If you ever needed proof that emerging market stocks in Asia love quantitative easing, this is the chart for you.
From Herald van der Linde, head of equity strategy for Asia Pacific at HSBC, it reveals the performance of emerging market stocks before and after introduction of QE programs in the US, Eurozone, Japan and UK since the end of the global financial crisis.
They’re pretty compelling figures with all markets recording gains of more than 10% in the three months following the introduction of a QE program. Indonesia, India and South Korea performed even better, logging average gains of 15% or more.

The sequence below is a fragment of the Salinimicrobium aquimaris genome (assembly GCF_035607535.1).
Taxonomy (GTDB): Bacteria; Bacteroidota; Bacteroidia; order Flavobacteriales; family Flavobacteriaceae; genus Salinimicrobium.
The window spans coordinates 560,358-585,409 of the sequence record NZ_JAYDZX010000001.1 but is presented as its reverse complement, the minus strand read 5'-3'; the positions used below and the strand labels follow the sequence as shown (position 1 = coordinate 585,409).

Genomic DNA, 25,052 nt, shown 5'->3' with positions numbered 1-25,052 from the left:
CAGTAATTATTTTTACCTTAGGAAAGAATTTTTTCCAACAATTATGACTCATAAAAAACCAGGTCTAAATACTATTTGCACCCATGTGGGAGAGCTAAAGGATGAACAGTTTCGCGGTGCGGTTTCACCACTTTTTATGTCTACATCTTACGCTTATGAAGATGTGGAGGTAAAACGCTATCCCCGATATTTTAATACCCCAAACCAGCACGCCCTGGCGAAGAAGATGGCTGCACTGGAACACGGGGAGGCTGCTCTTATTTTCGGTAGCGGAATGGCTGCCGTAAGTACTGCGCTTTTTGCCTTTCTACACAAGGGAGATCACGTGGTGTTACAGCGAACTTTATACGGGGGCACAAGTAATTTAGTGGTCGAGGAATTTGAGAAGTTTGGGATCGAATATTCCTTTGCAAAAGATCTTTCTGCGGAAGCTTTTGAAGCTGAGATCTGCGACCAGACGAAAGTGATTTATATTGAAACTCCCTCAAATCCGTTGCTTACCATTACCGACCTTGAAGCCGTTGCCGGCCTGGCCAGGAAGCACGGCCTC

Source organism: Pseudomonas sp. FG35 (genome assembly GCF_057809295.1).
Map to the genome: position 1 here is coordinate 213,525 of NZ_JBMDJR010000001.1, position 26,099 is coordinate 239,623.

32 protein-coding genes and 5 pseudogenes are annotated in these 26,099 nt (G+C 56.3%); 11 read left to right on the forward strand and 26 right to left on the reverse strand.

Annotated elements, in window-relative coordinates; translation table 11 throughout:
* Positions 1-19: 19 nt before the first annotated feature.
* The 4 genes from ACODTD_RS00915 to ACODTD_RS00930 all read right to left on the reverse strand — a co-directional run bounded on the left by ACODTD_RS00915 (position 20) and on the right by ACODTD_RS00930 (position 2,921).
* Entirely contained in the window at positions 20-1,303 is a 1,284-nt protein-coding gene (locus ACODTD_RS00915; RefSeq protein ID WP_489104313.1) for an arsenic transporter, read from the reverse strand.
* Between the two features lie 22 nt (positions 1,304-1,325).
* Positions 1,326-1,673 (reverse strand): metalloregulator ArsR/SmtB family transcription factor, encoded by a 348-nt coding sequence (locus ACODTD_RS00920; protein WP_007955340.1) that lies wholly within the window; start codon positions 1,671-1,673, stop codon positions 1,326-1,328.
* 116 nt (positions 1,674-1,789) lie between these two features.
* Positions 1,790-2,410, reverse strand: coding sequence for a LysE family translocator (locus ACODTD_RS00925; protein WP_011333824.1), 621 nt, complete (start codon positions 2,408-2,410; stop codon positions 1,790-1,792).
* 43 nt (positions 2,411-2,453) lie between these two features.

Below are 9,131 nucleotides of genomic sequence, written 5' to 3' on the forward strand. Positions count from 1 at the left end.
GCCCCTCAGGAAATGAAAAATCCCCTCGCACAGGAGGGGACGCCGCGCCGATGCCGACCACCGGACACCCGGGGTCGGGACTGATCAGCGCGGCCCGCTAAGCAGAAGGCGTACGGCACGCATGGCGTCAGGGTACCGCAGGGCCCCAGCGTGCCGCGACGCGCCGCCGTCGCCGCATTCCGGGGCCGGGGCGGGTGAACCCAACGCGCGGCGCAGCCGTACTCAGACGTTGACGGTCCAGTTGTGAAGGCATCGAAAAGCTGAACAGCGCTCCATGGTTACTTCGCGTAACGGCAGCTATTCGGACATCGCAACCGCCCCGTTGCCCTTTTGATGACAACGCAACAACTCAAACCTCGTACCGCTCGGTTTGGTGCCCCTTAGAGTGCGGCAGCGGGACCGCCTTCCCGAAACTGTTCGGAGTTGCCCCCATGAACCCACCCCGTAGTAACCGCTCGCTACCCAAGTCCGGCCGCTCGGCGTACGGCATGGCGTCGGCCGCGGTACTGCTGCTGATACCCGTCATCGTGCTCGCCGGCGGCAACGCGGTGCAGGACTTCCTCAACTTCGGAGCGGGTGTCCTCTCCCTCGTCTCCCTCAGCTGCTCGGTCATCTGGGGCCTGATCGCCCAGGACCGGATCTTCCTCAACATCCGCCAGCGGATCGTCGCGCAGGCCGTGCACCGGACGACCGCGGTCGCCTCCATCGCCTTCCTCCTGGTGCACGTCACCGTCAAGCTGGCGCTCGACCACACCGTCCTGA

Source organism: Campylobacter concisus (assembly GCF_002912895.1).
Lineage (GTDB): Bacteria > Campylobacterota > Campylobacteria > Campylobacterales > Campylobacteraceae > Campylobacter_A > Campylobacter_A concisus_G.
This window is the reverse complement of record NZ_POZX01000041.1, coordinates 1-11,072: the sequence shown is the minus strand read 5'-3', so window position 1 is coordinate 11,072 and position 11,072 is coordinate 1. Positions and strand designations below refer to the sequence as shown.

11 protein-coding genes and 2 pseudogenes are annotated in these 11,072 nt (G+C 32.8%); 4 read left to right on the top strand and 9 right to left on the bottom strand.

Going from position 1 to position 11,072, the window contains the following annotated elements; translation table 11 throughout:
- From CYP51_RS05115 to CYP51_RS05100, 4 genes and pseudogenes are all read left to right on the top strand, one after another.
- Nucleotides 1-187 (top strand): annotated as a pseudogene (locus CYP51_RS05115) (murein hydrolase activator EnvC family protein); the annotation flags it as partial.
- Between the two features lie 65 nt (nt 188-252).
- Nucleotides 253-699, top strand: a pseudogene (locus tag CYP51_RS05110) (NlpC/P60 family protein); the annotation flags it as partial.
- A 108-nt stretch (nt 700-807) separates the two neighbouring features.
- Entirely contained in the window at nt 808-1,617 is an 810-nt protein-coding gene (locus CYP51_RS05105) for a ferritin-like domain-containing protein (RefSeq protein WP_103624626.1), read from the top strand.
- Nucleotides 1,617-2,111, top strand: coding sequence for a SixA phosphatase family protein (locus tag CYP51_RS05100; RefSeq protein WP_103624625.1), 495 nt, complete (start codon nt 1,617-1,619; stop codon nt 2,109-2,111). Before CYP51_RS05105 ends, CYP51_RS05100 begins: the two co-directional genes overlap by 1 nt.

With central bankers from developed nations getting plenty of practice on providing forward guidance to markets, preconditioning them to expect another round of cheap money coming their way, it is also noteworthy that all markets recorded gains in the three months leading up to an official QE program being announced.
Clearly it’s not only about the implementation of the program, but merely a hint that it’s on the way.
While the cheap money funnels capital into emerging markets courtesy of increased carry trades, boosting asset prices, the problems that it leaves behind when unwound, let alone what it provides for economic growth, is on recent evidence nowhere near as impressive.
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